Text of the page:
Bill Clinton is back on the job. Thanks to a large assist from CNN, Clinton is once again painting those who oppose oppressive government as potentially violent extremists in the mold of Timothy McVeigh. Byron York has this take on Clinton’s latest foray into fear-mongering:
With the 15th anniversary of the Oklahoma City bombing Monday, former President Bill Clinton is playing a starring role in the liberal effort to draw what the New York Times calls “parallels between the antigovernment tone that preceded that devastating attack and the political tumult of today.” The short version of the narrative is: Today’s Tea Partiers are tomorrow’s right-wing bombers. . . .
At a White House meeting four days [after the bombing], [Dick] Morris presented Clinton with a comeback strategy based on his polling. Morris prepared an extensive agenda for the session, a copy of which he would include in the paperback version of his 1999 memoir, Behind the Oval Office. This is how the April 27 agenda began:
AFTERMATH OF OKLAHOMA CITY BOMBING
A. Temporary gain: boost in ratings — here today, gone tomorrow
B. More permanent gain: Improvements in character/personality attributes — remedies weakness, incompetence, ineffectiveness found in recent poll
C. Permanent possible gain: sets up Extremist Issue vs. Republicans . . .
It was a political strategy crafted while rescue and recovery efforts were still underway in Oklahoma City. And it worked better than Clinton or Morris could have predicted. In the months after the bombing, Clinton regained the upper hand over Republicans, eventually winning battles over issues far removed from the attack. The next year, 1996, he went on to re-election. None of that might have happened had Clinton, along with Morris, not found a way to wring as much political advantage as possible out of the deaths in Oklahoma City. And that is the story you’re not hearing in all the anniversary discussions.
And here is Debra J. Saunders:
Clinton wrote that while criticism is “part of the lifeblood of democracy … we should remember that there is a big difference between criticizing a policy or a politician and demonizing the government that guarantees our freedom and public servants who enforce our laws.”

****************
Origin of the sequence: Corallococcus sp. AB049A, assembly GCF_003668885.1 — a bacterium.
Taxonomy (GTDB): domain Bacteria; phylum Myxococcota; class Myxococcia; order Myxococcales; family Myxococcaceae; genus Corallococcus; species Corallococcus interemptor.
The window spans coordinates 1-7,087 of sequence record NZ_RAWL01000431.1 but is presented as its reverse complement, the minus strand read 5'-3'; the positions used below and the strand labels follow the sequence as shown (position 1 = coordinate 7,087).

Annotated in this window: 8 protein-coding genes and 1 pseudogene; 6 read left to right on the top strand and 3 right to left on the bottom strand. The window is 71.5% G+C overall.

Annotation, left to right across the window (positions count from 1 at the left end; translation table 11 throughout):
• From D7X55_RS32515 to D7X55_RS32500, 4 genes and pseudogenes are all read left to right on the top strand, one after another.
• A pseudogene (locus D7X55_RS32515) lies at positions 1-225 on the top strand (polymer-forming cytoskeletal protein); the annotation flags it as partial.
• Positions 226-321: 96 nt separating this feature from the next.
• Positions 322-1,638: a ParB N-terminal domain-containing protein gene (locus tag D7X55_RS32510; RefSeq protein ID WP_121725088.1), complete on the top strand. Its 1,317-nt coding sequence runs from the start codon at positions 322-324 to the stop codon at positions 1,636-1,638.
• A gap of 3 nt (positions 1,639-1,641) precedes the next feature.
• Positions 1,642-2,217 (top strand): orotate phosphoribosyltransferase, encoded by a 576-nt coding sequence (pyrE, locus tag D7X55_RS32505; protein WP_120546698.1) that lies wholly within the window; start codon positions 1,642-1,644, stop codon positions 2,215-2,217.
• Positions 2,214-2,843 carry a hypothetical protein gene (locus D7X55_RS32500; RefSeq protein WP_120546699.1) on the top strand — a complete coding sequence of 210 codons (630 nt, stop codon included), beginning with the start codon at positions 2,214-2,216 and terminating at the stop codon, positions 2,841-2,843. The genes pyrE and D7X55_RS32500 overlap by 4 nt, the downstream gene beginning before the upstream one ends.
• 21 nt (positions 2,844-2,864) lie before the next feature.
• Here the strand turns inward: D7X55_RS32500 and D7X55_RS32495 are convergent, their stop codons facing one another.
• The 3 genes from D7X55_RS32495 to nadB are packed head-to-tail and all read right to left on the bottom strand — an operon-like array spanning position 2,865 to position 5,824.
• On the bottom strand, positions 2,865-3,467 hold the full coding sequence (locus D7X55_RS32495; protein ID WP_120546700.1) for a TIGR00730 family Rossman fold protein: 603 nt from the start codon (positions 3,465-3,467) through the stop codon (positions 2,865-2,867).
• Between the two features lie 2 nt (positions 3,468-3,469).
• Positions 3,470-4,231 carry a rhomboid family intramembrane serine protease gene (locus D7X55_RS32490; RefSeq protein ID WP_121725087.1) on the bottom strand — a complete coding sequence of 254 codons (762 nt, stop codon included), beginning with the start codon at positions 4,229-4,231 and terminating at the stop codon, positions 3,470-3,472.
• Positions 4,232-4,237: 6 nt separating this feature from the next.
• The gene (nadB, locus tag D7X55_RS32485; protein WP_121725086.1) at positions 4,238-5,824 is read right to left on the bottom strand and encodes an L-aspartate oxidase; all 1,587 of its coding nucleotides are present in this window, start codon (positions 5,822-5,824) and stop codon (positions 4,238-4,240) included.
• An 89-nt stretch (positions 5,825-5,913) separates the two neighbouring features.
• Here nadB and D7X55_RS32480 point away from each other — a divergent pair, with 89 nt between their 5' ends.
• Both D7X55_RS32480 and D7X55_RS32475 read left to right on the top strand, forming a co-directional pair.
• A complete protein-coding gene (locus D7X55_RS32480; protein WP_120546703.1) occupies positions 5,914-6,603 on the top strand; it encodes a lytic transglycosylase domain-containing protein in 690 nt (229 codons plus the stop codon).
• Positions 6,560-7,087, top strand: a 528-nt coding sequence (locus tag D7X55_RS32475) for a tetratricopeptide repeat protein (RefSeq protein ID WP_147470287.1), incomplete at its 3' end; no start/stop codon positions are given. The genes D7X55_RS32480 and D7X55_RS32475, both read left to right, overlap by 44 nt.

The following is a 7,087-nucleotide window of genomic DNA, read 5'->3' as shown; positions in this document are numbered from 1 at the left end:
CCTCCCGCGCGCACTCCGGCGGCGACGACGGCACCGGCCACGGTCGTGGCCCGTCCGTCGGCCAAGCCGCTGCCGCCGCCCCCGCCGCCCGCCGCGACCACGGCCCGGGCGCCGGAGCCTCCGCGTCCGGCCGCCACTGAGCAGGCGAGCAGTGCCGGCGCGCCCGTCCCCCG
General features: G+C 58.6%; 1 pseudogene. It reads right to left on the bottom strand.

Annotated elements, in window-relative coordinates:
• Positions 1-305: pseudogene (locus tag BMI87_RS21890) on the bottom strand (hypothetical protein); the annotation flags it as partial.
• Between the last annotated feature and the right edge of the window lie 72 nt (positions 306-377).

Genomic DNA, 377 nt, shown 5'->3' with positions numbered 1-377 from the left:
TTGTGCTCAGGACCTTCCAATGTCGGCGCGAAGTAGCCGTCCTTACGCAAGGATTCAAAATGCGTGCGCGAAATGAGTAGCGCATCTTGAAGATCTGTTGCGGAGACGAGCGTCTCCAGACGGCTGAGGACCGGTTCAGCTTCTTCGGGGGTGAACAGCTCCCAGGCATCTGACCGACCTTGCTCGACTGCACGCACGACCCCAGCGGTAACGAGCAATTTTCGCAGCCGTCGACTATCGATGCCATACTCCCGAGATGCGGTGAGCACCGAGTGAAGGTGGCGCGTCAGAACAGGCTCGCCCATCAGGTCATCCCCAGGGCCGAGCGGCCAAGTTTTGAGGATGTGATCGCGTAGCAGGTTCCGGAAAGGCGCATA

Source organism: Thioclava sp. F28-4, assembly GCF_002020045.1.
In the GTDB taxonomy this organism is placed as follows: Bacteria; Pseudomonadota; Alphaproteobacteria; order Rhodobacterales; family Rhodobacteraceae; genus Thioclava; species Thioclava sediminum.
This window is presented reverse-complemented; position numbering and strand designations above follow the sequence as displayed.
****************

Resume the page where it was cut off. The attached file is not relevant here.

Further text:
What I want to know is: Other than the twisted McVeigh and company, who is not clear on this difference? Does Clinton think his all his critics are stupid, or is he playing stupid?
But wait, there’s more. Clinton continued, “We must all assume responsibility for our words and actions before they enter a vast echo chamber and reach those both serious and delirious, connected and unhinged.”
Think about that for a minute: If anyone were to cast blame for the Fort Hood shootings that left 13 dead, or any other attacks within American military bases, on the antiwar movement, then that assertion would be followed by howls of outrage, and deservedly so. It would be absurd to suggest that opposition to the war be misconstrued as promoting violence against U.S. troops.
Yet somehow arguing against President Obama’s health care plan can be construed as practically an incitement to violence.
It all boils down to this: Clinton spearheads a left-wing conspiracy to discredit Americans who legitimately protest the unconstitutional and fiscally destructive acts of the federal government. One of the conspiracy’s tactics is to charge that Tea-Partiers and other critics of Barack Obama’s policies are “racist” — as if Obama’s policies weren’t, in and of themselves, deserving of opprobrium. (See, for example, the decidedly non-racist “Contract from America,” which reflects the true concerns of the Tea-Partiers and millions of silent Americans who are with them in spirit.)
Clinton’s moral standing is on a par with Teddy Kennedy’s. That is to say, Clinton has no moral standing. (A small, non-sexual sample of Clinton’s morality can be found in the use of CS gas against the 25 children who were present in the Branch Davidian compound at Waco.) To call Clinton a snake would be an insult to snakes.